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NdFluents ontology and design patterns

5 Additional Considerations

In this section we discuss issues that may arise when modeling annotations using fluents, and possible approaches to deal with them if they exist. While the first one is common to the original 4dFluents ontology, the second is only relevant when dealing with more than one context dimension.

5.1 Dealing with Datatype Properties

The original 4dFluents ontology does not provide any information for modeling datatype properties. While there is nothing that prevents using regular datatype properties with ContextualParts of an entity, it may be desirable to declare explicit axioms for annotation properties to facilitate reasoning on that information. In that case, the statements of Ontology 7 need to be added to the NdFluents ontology. Figure 2 shows an example where a annotated property is used to state the population of Paris in a specific temporal interval. Note that it is also possible to create specific contextualProperty subproperties for different context dimensions (i.e., temporalProperty for TemporalPart) for properties related to concrete context dimensions.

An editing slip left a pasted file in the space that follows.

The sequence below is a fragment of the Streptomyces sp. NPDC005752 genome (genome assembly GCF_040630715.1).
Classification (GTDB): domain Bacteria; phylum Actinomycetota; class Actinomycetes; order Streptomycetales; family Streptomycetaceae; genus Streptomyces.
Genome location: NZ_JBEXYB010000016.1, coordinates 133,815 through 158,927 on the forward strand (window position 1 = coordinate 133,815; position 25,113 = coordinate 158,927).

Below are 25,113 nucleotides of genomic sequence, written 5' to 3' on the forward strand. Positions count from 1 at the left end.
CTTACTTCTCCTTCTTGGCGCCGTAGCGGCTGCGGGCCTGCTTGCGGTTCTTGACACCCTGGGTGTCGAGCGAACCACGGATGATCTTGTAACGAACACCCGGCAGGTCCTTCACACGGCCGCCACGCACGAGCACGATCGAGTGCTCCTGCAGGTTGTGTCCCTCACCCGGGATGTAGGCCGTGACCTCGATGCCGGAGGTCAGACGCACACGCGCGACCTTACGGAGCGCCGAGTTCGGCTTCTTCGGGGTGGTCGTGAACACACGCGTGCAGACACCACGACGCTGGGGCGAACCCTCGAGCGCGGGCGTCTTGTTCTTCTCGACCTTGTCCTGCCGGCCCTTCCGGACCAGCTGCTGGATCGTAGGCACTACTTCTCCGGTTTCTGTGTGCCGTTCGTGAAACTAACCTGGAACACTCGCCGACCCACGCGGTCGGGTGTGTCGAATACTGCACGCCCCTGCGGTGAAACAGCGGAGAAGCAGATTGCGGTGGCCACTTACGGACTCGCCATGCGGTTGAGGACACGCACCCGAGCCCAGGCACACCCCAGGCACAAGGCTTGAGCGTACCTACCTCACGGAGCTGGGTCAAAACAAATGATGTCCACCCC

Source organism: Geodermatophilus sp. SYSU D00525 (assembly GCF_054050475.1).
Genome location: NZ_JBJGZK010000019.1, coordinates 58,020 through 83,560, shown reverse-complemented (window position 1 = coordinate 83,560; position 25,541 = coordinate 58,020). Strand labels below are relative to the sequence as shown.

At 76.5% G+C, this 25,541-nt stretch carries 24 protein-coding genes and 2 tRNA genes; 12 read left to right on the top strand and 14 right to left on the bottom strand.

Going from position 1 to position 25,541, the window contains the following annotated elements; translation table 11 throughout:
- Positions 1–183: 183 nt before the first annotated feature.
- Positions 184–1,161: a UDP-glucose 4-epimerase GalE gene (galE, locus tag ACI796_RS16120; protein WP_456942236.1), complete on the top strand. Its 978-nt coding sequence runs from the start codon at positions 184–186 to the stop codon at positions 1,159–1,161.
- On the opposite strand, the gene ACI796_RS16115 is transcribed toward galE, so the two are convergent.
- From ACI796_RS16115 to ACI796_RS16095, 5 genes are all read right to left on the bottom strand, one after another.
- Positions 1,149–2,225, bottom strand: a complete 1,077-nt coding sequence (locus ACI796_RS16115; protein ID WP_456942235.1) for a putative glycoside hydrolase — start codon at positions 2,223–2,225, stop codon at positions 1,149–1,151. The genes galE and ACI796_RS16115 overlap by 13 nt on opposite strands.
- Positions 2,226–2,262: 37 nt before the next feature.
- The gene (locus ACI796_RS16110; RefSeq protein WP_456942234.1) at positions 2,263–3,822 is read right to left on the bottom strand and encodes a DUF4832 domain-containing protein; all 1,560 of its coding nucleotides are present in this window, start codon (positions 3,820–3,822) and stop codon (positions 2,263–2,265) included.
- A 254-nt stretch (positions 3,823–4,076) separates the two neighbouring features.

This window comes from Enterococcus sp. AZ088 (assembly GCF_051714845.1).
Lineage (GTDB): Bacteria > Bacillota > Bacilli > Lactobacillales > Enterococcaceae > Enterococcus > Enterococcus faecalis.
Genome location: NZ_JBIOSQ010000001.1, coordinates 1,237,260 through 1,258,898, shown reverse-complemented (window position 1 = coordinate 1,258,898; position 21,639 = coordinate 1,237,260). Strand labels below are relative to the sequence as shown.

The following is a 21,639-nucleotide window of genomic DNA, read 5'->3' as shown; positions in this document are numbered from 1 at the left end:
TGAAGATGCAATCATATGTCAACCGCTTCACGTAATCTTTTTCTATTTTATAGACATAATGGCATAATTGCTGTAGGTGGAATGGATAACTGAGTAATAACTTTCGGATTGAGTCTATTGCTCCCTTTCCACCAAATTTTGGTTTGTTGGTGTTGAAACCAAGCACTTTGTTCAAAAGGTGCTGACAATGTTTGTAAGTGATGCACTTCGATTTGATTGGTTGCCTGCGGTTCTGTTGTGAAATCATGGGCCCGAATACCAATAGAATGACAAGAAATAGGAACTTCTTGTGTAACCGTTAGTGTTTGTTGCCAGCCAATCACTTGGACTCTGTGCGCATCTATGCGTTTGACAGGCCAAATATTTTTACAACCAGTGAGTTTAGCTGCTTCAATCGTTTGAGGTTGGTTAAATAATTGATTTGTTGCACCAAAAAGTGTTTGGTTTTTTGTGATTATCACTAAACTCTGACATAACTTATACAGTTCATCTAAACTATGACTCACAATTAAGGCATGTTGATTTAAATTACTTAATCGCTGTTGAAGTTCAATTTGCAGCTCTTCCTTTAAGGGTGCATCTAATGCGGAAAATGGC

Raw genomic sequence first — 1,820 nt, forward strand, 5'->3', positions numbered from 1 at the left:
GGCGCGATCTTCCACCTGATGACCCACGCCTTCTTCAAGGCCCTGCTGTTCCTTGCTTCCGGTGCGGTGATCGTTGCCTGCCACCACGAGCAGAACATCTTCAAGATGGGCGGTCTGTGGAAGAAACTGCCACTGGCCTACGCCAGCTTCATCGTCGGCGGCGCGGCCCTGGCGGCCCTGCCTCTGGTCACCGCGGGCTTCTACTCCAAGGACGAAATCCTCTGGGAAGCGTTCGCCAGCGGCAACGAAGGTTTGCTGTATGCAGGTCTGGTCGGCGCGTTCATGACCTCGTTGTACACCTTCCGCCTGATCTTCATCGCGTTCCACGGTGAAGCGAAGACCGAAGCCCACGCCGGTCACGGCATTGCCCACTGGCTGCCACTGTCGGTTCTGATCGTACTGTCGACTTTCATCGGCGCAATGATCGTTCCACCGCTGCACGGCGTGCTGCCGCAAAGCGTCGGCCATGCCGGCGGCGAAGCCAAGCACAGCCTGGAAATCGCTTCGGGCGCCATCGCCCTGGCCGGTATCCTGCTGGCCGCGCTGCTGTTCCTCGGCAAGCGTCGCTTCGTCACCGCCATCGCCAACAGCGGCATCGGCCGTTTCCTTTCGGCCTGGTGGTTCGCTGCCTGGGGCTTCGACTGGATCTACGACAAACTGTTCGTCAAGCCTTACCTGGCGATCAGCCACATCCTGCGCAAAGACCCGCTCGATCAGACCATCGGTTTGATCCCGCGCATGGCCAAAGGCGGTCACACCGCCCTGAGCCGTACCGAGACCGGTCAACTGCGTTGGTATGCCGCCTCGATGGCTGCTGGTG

Fig. 2.
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Example of annotated datatype property

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5.2 Relations Between ContextualParts of Different Dimensions

The NdFluents ontology presented thus far allows the modeling of relations among different ContextualParts of different dimensions (i.e., a TemporalPart of Paris could be the capital of a ProvenancePart of France). While this can be convenient for individual cases, it is often needed for an contextualProperty to be related to ContextualParts of the same dimension. In this case, it is necessary to add the appropriate axioms to the ontology. In Ontology 8. we show the needed axioms to include this restriction on the TemporalParts. Conversely, if there are datatype properties related to specific dimensions, axioms from Ontology 9 should be added.

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figure i

In a similar fashion, it is usually desirable that ContextualParts of the same dimension relate to the same Context. That is, if a Provenance Part of Paris relates to a ProvenancePart of France, their provenanceExtent properties should have the same ProvenancePart object. However, this restriction cannot be expressed in OWL. If needed, a rule language (such as SWRL [7] or RIF [8]) can be used for this purpose, but this case goes beyond the scope of this paper.

6 Reasoning with Annotated Data